This includes the top 10 selling points they can use to sell your services. Things like your guarantee, your level of insurance, training and technique. “Of course we cost more than Bob’s Mowing & Blowing. We have insurance. If someone gets hurt on your property, you won’t get sued. Yes, we can legally perform the work. We are state licensed and our staff been through our rigorous training program.”

From your call logs, you will see leads that call but don’t end up signing up. Many times, this is due to price, but not always. Your staff should be trained to counter any objections a new lead may have to using your service: “You’re too expensive.” “I don’t want to have my lawn mowed every week.” “I want to pay by check.”

Noting these objections can help you identify areas in your business that may need to change. For instance, if you’re constantly getting requests for pest control services, it might be time to offer it.

The other piece of data that is going to stand out in the logs are questions. Develop a list of frequently asked questions and their answers. This should be a constantly-updated document and the staff should be responsible for updating it regularly. There is nothing they should not be able to answer. Doing this will also eliminate the need to put callers on hold while they find an answer.

Encourage employees to help refine this process, note new objections, update the frequently asked questions and create an even smoother process over time. Place a current copy of the tools in a binder by all phones that accept incoming calls.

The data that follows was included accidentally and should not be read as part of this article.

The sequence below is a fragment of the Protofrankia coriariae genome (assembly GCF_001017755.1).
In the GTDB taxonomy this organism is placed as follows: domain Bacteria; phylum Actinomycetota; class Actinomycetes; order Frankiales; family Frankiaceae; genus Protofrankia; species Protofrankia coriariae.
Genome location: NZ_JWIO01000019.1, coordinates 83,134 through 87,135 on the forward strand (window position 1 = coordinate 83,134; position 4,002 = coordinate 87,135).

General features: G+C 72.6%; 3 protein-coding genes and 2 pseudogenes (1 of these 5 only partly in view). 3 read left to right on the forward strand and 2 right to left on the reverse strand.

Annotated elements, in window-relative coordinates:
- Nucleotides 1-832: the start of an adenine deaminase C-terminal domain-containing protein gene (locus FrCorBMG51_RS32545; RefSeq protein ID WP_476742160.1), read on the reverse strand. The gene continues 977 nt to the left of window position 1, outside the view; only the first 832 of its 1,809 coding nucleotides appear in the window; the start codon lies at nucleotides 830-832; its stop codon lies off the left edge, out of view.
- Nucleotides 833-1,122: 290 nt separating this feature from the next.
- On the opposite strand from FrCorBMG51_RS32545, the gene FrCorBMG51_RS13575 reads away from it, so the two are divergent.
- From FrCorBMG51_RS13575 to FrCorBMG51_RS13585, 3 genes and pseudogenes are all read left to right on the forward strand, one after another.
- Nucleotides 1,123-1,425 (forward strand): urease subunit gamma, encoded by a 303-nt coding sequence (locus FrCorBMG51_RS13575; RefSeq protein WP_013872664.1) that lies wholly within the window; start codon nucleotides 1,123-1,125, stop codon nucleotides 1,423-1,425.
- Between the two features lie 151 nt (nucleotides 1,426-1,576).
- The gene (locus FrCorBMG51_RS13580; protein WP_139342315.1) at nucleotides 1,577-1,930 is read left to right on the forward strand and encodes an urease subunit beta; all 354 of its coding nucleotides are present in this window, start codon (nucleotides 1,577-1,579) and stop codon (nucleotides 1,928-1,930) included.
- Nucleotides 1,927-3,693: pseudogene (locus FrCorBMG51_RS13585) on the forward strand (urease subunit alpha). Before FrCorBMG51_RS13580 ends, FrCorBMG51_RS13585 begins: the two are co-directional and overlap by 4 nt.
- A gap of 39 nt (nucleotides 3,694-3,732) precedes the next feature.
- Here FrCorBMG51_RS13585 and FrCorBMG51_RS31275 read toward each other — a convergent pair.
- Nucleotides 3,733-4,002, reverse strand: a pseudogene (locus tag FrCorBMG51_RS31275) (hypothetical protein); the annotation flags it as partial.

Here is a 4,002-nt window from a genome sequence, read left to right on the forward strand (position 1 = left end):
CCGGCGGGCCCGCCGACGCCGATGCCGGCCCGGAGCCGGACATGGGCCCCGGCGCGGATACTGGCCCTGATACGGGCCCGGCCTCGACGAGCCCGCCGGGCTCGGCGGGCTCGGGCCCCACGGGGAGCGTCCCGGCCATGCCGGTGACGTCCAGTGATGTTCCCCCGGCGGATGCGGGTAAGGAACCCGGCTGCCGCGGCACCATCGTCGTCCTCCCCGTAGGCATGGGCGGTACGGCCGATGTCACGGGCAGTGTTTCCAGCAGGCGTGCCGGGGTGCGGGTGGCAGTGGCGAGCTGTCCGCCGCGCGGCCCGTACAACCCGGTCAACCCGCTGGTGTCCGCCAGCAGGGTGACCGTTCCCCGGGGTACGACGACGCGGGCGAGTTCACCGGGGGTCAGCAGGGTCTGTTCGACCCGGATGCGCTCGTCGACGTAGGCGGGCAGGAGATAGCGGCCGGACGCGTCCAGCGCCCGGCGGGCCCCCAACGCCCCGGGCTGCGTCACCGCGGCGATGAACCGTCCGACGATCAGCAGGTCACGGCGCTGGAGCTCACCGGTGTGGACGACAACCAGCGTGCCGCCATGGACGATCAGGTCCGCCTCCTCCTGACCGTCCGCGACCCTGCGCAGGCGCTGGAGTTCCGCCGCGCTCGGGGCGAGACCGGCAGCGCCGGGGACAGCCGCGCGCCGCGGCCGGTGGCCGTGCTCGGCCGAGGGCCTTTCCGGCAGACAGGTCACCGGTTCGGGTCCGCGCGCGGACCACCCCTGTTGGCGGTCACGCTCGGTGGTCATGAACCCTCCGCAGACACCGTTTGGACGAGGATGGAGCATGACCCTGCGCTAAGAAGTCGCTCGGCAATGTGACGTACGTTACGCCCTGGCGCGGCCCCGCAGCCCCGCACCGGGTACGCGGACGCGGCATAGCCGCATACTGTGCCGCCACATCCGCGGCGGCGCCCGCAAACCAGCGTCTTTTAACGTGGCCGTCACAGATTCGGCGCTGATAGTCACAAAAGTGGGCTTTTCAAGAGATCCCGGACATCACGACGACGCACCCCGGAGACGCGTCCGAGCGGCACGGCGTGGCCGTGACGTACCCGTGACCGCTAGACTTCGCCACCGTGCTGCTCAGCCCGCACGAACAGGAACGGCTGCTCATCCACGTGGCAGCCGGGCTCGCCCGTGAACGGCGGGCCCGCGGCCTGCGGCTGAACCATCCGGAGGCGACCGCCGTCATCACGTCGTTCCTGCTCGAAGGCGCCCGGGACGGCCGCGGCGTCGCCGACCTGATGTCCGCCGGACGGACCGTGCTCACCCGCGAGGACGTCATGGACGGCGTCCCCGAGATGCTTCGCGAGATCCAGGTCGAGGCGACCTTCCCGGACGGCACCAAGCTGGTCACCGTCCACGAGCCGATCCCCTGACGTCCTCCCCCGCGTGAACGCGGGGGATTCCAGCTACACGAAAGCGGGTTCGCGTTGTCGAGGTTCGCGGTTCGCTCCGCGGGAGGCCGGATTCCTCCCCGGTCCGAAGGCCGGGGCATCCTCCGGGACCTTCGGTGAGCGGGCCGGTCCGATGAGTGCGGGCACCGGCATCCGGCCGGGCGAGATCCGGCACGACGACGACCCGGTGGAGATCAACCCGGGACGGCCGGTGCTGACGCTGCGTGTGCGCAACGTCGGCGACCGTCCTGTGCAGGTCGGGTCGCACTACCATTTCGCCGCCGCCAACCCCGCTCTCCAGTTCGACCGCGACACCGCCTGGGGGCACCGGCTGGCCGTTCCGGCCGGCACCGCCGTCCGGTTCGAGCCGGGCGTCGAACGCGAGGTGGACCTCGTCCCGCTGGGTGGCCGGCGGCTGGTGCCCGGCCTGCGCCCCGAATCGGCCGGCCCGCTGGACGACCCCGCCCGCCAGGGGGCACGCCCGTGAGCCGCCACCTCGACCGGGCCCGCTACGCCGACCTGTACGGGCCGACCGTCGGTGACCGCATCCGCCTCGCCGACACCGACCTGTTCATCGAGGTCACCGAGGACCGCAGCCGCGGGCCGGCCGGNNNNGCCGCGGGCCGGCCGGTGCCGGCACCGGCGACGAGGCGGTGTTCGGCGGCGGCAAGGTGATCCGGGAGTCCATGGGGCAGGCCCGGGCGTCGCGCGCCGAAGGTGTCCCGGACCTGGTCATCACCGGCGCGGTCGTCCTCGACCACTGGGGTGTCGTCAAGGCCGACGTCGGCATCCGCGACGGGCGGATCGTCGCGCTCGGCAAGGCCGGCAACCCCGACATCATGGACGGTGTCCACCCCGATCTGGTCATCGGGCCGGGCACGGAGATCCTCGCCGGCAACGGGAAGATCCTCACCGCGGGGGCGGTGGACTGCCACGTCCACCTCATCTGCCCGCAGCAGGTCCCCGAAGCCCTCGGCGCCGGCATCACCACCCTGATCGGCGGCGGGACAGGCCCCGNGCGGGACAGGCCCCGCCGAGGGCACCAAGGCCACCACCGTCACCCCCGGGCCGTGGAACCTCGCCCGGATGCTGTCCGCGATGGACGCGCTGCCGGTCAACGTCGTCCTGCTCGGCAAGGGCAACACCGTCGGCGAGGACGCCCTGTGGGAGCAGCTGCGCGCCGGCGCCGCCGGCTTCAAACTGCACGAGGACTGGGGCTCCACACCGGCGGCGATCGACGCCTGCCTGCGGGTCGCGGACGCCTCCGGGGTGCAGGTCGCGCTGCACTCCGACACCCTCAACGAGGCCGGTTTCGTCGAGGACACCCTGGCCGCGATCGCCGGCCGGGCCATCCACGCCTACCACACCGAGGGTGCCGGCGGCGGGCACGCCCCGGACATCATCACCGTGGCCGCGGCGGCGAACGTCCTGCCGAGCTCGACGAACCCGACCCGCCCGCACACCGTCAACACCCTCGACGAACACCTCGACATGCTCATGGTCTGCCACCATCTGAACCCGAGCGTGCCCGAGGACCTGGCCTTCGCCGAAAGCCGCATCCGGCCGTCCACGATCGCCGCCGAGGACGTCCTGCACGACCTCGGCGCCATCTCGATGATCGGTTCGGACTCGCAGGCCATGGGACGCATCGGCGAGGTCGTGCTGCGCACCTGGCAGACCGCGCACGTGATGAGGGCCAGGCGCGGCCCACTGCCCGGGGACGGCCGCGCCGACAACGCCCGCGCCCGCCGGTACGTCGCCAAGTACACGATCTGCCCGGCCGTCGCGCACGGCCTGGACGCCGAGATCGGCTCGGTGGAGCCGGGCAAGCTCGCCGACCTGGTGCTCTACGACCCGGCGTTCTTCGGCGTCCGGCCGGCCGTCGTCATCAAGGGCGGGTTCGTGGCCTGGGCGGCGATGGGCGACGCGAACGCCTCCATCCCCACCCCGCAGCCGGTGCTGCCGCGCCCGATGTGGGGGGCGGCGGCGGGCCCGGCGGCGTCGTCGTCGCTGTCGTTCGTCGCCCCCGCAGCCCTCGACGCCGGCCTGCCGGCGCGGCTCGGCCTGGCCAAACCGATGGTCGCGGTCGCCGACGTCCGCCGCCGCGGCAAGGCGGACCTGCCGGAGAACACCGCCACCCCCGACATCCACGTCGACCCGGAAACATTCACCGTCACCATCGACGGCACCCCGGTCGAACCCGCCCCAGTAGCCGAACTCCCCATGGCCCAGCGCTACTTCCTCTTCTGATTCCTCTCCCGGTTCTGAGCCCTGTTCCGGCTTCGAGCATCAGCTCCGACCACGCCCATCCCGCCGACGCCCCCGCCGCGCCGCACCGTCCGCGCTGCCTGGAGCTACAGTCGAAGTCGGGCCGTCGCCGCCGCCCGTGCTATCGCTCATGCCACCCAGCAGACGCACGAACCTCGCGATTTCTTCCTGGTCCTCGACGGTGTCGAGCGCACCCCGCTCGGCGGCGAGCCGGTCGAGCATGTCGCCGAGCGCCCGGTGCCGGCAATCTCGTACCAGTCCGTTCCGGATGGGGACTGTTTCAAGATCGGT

Close and follow-up. Many residential LCOs are estimating and closing sales right over the phone. This requires a very specific process, and the staff must be fully trained on how to do it accurately.

However, most prospective clients will require an onsite estimate and cannot be closed over the phone. That’s fine. Just don’t let the prospect off the phone before they have committed to something. Schedule an appointment to meet for the estimate, a free lawn health audit or even a set time to call them back after the property has been looked at to discuss your findings.

Getting them to commit to something will usually keep them from continuing their search with your competitors until they hear back from you.

Most companies just email an estimate or leave it on the door with no follow up. Don’t do this. Always call. Always follow up. If they didn’t choose your company, find out why and make adjustments, put them in your email and direct mail marketing list and send them a second chance offer and future promotional offers.

Slow periods should be used to call and check in on existing clients. Have they been happy with your service? If not, you can preempt any future business loss by resolving their issues.

If they are happy with your service, now is the time to upsell – always tell them about a new service, seasonal or limited time offer and discount. Offer an incentive to those on your team that sell more services. Injecting it into the conversation with finesse will take some practice. Reaching out to your existing clients from time to time shows them that you really care about having their business.

Putting these simple guidelines in place will take some thought and a little effort, but the rewards make it well worth it.

The author is founder of